Mom's Money

Russ Thornton


Just in the last week, I’ve had 3 people call or email with concerns about their parents’ money matters.

In all 3 instances, it was related to signs of dementia and how that might impact their ability to make sound financial decisions.

But how do you handle this delicate situation?

See more below 👇

And thanks, as always, for reading.

Is Everything OK, Mom?

I find more and more families are concerned about their parents’ ability to make smart money decisions (along with decisions in general) as they age.

Especially when there are signs of dementia present.

This isn’t my area of expertise.

And let me be clear that dementia is a serious health problem on it’s own, and needs to be addressed accordingly.

But when you add money - sometimes a lot of money - to the issues associated with dementia, it can be problematic to say the least.

And if this weren’t enough, consider also the rise in financial scams perpetrated on the elderly.

Thankfully, there are experts that can help.

People like my friend Lisa, a Fellow/Certified Professional Aging Life Care™ Manager.

And of course, there are resources online, like this article:

Managing Money Problems in Alzheimer's Disease

Money problems may be an early sign of Alzheimer’s disease. Learn the warning signs and what a family member can do to help prevent financial abuse.

If you’re dealing with aging family members or are seeing signs that concern you, let me know if you’d like to discuss it.

I’d be happy to listen, offer my perspective, and/or introduce you to professionals in my network who might be able to assist.

Here’s another online article you might find helpful:

Dementia: Protecting Your Aging Parents’ Assets

Even in early stages, dementia makes managing money more difficult. Learn the tips to protecting elderly parents’ assets and signs of elder financial abuse.

More Time for Taxes

Well, we’re in the midst of tax season.

And while I know many of you have already filed your 2020 tax returns, those that haven’t are getting a little more time.

The IRS just announced the 2020 tax filing deadline has been pushed back to May 17, 2021.

Here’s the announcement:

Tax Day for individuals extended to May 17: Treasury, IRS extend filing and payment deadline

IR-2021-59, March 17, 2021 — The Treasury Department and Internal Revenue Service announced today that the federal income tax filing due date for individuals for the 2020 tax year will be automatically extended from April 15, 2021, to May 17, 2021.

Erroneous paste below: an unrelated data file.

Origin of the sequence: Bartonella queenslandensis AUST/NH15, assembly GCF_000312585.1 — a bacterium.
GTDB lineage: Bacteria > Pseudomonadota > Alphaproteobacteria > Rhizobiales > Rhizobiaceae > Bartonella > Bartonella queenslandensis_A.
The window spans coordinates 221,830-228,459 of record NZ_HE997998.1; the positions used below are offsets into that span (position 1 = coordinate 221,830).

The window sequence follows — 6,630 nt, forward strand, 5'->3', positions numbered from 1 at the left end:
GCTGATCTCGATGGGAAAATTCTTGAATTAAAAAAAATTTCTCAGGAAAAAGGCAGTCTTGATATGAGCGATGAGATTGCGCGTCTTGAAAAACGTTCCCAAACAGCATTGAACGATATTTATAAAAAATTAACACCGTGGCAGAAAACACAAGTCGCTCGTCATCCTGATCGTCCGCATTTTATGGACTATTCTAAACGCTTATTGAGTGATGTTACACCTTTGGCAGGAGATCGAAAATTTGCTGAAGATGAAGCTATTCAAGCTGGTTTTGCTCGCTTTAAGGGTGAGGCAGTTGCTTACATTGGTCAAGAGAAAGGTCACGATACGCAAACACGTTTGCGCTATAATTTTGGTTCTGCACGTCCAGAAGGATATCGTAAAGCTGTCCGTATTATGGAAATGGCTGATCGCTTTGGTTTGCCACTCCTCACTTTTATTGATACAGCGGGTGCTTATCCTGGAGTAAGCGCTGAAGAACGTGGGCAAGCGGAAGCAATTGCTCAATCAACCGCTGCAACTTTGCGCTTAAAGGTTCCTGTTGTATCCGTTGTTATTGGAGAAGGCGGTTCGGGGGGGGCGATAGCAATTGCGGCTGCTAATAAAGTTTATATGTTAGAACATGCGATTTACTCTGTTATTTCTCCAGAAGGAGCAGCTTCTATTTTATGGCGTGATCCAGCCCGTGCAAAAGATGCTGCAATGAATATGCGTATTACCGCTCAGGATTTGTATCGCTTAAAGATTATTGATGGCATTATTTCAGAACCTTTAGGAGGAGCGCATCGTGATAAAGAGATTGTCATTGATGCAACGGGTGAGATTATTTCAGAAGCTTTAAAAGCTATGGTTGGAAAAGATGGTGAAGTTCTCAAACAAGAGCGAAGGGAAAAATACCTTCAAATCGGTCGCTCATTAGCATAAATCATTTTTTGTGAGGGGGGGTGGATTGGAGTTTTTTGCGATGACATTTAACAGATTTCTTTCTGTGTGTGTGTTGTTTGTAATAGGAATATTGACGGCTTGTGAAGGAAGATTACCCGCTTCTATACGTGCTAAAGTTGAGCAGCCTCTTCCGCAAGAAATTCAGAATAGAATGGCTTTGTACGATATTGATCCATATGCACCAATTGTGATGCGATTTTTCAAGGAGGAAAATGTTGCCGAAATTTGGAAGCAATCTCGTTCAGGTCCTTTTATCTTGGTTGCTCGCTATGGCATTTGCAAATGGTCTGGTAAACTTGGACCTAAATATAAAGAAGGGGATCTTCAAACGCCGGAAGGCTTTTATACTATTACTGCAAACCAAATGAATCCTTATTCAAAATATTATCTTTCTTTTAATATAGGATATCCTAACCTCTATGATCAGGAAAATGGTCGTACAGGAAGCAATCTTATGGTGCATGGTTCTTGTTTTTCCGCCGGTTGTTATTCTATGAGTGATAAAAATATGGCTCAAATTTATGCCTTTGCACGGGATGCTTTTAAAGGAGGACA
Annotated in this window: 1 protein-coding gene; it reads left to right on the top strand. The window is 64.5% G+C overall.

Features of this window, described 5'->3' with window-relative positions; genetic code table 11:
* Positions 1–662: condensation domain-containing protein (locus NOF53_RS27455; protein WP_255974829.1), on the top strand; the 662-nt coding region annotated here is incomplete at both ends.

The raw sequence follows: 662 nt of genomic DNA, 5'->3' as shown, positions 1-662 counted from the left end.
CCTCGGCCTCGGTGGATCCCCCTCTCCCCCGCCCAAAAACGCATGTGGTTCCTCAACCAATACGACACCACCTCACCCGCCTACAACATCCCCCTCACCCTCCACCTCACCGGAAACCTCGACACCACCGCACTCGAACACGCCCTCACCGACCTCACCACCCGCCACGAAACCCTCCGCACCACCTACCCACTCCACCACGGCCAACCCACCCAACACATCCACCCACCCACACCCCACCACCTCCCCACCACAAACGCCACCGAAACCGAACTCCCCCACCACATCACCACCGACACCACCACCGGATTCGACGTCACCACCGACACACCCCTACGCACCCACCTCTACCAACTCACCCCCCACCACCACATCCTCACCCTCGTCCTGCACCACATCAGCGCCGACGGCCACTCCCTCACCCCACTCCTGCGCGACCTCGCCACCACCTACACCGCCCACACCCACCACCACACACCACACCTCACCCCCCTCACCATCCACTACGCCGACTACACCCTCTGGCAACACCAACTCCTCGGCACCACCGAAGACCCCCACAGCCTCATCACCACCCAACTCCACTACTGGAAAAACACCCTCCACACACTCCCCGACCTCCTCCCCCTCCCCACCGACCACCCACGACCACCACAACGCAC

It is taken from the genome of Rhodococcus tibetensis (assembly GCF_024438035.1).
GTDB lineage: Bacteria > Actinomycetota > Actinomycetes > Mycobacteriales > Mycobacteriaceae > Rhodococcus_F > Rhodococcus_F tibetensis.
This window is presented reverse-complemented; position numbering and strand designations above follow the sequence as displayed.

However, as I write this, and as the announcement above states, this filing extension is only for your Federal return.

State tax returns are still due - as of right now - on April 15th.

So plan accordingly.

And if you need a good CPA to help with your taxes, let me know and I’ll be glad to introduce you to someone that can help and is affordable.


Loved this recent tweet from my financial advisor friend in the UK, Alan Smith:

Alan Smith


Investing is very boring. But only if you’re doing it right.

5:55 AM - 18 Mar 2021

While I could write thousands of words related to Alan’s tweet above, I think it says it all.

Long Term Care Insurance

Do you need long term care insurance?

Like any insurance, you buy it hoping you’ll never need to use it.

But in the event you do need it, well… it can be nice to have this coverage in place.

Note: I don’t sell long term care insurance or any other type of insurance. However, I often discuss insurance with my clients and help them evaluate their insurance needs with the help of other professionals and experts I can introduce. And if you decide to purchase long term care insurance, I receive zero compensation. Just an FYI.

Back to the issue of whether you should consider long term care insurance…

It’s a very personal and situational decision, but I thought you might find this checklist helpful:

If you’d like to discuss long-term care or other insurance needs, let me know if I can help.

Until next Wednesday,


Retirement Planning for Women

Postscript: As many of you know, I strongly recommend the use of a password manager like LastPass or 1Password. However, Lastpass (the tool I use personally) announced they would no longer allow people to use their password manager for free on more than one device. I happily pay for LastPass and have for years, but if you want a free solution that you can use on your phone AND your iPad/computer, I suggest you check out Bitwarden. And whatever you do, stop relying on sticky notes all over your computer monitor to “store” your passwords and other sensitive information. Questions? Let me know…


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Russ Thornton | Atlanta, GA | Disclosures: